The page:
This one will be far more difficult, because I don't really know if there is a way to rule how they want to rule it. The actual rule is that it can't be passed forward. To officiate that would be easy. But because they want to allow marginal passes where it "floats" forward, they've adopted this "backwards out of the hands" policy. What that means is, it allows for the forward-momentum of a player running. Unfortunately, in real life, people are going to see exactly how forward passes will actually be thrown while still qualifying for this. If a player is at full-speed, and they pass it long, a pass that takes 2 seconds to reach it's target will be able to travel 20 metres forward point-to-point as that's how far the forward-momentum of the player will account for. Those in charge will surely realise at that point that the it's too much for the public to stomach, even if it's technically what they are supposedly now trying to rule on.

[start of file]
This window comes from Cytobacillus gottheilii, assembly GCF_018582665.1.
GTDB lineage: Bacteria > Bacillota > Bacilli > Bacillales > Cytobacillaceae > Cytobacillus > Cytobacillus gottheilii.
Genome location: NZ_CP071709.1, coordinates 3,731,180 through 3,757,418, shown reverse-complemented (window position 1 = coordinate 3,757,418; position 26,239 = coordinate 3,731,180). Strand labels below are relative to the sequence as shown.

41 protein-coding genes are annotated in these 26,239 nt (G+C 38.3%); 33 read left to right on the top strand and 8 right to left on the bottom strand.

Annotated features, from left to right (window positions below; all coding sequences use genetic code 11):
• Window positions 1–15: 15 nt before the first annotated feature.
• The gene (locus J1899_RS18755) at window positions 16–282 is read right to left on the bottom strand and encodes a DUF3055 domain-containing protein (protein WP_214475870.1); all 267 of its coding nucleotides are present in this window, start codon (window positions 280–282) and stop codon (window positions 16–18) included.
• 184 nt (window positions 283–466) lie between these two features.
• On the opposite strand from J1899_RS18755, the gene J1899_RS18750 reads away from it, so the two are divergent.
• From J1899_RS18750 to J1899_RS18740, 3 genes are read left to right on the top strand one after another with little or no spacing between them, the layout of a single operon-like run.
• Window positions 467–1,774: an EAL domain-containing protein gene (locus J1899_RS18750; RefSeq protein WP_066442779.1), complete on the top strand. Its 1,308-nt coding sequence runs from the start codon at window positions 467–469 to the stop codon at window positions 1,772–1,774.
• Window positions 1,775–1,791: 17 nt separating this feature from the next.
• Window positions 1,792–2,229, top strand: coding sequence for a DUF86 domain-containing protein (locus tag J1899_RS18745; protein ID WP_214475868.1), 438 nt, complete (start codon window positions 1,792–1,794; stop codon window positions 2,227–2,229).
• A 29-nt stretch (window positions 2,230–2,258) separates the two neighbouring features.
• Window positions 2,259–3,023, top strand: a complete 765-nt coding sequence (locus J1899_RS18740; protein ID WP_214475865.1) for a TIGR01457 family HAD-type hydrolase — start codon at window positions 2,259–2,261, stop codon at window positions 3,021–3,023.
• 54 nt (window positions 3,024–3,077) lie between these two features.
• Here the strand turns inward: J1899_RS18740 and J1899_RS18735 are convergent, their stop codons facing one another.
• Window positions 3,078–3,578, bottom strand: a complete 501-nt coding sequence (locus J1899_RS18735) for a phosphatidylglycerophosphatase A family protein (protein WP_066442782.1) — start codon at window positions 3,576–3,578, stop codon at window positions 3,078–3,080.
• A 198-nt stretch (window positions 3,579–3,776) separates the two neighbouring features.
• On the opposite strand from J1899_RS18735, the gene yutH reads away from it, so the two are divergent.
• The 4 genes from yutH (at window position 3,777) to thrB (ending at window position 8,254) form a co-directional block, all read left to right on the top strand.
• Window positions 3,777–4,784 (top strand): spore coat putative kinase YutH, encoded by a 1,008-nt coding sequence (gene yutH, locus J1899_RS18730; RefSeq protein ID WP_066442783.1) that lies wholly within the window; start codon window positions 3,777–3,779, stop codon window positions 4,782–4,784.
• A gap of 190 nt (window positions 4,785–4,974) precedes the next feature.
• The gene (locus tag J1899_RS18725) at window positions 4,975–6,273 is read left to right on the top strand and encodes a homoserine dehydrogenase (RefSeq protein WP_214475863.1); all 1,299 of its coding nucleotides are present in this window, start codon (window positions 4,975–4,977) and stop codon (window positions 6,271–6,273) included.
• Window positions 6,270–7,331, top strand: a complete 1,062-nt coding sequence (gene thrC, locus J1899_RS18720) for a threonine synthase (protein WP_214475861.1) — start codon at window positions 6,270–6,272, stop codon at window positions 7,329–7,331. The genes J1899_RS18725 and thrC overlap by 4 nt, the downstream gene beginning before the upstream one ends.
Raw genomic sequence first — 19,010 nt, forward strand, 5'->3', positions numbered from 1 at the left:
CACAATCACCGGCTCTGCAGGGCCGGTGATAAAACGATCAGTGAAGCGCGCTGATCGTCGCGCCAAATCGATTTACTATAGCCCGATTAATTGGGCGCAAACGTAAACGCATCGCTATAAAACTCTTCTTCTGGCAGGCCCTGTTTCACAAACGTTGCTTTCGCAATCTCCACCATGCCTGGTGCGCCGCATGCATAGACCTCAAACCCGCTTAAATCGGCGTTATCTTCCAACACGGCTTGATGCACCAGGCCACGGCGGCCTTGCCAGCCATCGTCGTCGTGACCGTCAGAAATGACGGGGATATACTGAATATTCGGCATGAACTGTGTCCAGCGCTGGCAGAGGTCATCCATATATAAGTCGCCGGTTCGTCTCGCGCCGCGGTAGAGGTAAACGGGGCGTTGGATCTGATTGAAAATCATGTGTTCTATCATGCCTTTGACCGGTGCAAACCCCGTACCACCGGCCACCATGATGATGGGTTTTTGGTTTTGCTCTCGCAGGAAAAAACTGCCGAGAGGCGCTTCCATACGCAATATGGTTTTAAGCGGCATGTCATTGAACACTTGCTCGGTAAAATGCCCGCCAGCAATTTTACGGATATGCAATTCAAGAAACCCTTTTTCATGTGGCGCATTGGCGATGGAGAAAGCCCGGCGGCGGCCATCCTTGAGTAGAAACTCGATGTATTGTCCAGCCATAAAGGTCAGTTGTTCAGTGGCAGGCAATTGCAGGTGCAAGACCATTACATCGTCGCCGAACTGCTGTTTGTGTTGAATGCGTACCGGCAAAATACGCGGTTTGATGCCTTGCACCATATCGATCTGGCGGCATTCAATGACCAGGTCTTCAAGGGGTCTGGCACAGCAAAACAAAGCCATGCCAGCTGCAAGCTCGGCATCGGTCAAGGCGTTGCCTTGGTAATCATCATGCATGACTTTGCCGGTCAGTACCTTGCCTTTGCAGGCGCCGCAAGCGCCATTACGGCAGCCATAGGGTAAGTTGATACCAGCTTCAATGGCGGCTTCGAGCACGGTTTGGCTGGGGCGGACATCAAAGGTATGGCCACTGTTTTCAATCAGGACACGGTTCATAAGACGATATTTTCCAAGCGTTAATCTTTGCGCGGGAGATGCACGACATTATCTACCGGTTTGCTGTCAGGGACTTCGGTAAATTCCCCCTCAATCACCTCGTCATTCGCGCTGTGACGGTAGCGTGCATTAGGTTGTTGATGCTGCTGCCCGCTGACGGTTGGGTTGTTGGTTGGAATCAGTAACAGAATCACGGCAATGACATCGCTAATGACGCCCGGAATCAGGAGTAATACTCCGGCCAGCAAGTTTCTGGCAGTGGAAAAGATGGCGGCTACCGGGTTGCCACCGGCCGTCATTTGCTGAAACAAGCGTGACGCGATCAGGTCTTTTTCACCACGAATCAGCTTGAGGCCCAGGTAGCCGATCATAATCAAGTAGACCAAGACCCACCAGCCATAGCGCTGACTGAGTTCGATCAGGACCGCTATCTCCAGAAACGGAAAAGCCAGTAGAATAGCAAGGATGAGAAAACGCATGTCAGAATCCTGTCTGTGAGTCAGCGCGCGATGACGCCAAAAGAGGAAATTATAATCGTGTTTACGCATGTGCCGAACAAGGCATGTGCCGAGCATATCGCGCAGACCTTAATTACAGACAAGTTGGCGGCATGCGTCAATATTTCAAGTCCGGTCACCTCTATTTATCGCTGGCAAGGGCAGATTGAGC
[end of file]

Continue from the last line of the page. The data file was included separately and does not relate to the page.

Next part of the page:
I see them going multiple ways:
* They adopt the "backwards from the hands" rule and it descends in to a farce as fans won't stomach it.
* They realise how forward passes actually go with the above, so adopt a more black & white "no forward passes" rule.
* They do something arbitrary and allow a certain (undisclosed) margin of error to allow the slightly-forward passes.
* Most likely: They give up and it quietly disappears in to the ether like the 10 metre rule overlay.
 

Foordy

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firstly, they shouldn't just be worried about forward passes during try scoring moments, but at any time on the footy field.